COLLBRAN, Colo. - There is still no sign of three men who disappeared after a massive mudslide hit near the Western Slope town of Collbran, on the Grand Mesa, following heavy rain.
The Mesa County Sheriff's Office identified the men as local residents Clancy Nichols, 51, Danny Nichols, 24, and Wes Hawkins, 46.
The three men went to the area to check on their irrigation water that had been disrupted. From there, they went to check on a smaller slide that had occurred earlier, when the massive slide hit on Sunday, around 6 p.m., according to the Sheriff's Office.
Sheriff Stan Hilkey said Clancy Nichols, who is a county road and bridge employee, went there with his son, Danny.
Hilkey said the mudslide is estimated to be about 2-to-3 miles long, at least a half-mile wide, and about 250 feet deep, in many places.
Aerial view of the mudslide:
The slide occurred 11 miles southeast of the small town of Collbran, in the area of Salt Creek Road and Vega Reservoir on the Grand Mesa.
"This slide is unbelievably big," said Lt. Phil Stratton, with the Mesa County Sheriff's Office.
"It’s so massive," said photographer Pablo Spencer. "The natural landscape is green -- this is a scar on the mountain."
Heather Benjamin with the Mesa County Sheriff's Office said the person that called in the mudslide to a dispatcher described the noise as sounding like a freight train.
"We understand they went together to check on their irrigation water. They drove a truck to get closer and then had a four-wheeler to get in from there. We haven't been able to locate the truck or the four-wheeler or any sign of them," said Benjamin.
"We've even had victims' advocates come in, but it seems like they're very tight-knit here and in Collbran and we believe they're providing support to each other," said Benjamin.
"I gathered up the neighborhood children to make sure they were all safe," said Collbran resident Debra Putnam. "People know who is missing. It spread like wildfire around here."
Benjamin told 7NEWS that the top two-thirds of the slide is very unstable.
The sheriff said he flew over the slide Monday looking for signs of the missing men. He said an infrared camera did not find any heat sources.
"[We are] hoping they are stranded somewhere and they avoided it," Hilkey said.
Mesa County officials said the slide -- made up of timber, rocks, snow, dirt and mud -- moved an additional 20 feet overnight.
About 40-50 searchers are concentrating on the more stable bottom half of the slide and are going into the slide from the side edges -- where the mud is 20 to 30 feet deep -- to locate the missing men.
They searched until nightfall, but said they would be back out Tuesday morning.
Hilkey says everyone is praying for a miracle but said no signs of the men or their truck have been found. The Sheriff's Office said it does not believe the men had cell phones with them.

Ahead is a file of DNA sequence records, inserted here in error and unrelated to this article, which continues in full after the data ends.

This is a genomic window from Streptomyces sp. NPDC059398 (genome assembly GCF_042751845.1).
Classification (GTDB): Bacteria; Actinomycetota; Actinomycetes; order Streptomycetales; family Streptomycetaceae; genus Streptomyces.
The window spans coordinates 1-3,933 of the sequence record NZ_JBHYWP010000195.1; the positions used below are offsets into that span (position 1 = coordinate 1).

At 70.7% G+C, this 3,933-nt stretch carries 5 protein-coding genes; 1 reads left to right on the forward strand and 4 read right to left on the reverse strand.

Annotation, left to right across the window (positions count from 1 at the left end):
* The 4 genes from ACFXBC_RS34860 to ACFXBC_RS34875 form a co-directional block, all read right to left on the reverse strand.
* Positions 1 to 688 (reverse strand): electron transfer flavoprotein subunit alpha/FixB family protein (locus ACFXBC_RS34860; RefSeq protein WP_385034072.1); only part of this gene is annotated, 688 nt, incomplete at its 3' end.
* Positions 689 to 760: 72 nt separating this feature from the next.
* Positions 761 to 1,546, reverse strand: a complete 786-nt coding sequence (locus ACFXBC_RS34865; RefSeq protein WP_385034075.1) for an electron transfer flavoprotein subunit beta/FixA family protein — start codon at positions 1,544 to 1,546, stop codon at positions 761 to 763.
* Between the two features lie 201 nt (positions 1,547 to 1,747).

According to Hillkey, the slide pushed an enormous amount of land forward. Part of the slide has formed an area where water is collecting.
Residents in the area are gathering at churches and shops to wait for word on the missing men.
"How in the devil could this happen?" said Collbran resident Lloyd Power.
He said residents were praying for the missing. "That's all we can do," Power said.
"They're in my prayers. I hope they're alright," said resident Guadalupe Verde.
-- Colorado slide larger than Washington state slide --
Hilkey said he talked to officials in Washington state where 43 people died in a mudslide in March. Hilkey said that office gave him very valuable information about where to search and what can be done.
Whereas the Washington mudslide was measured in feet, the Collbran mudslide is being measured in miles, he said.
As for the cleanup, Hilkey said, "you're looking at the new terrain for that area."
-- Cause of the slide --
The area had seen several days of heavy rain.
"We believe the runoff of water from the Grand Mesa is what triggered the slide," Hilkey said. "No doubt it’s tied to the rain.
The slide is so large, authorities expect to be there for days.
"We'll be there for as long as it takes," said Kate Porras, spokeswoman for the Grand Junction Police Department. "It is a very large slide, so we don't anticipate this being something that's going to get done in a day or two. It might take a little bit of time."
An estimated 40-50 emergency and search and rescue personnel are on scene trying to help. They came from the Plateau Valley Fire Department, the Mesa County Sheriff's Office, Mesa County Search and Rescue Control, Inc., and the Collbran Marshal.
-- Natural gas production facility shut down --
The West Slope Colorado Oil & Gas Association said one active natural gas production facility was affected by the mudslide.
"The threatened well pad hosts three active natural gas wells located along Salt Creek Road east of the Town of Collbran," officials said.
While officials said there were no signs of spills or releases, the natural gas wells were shut down manually and connective pipelines were depressurized and drained.
More video of the mudslide site:
Another view above the slide: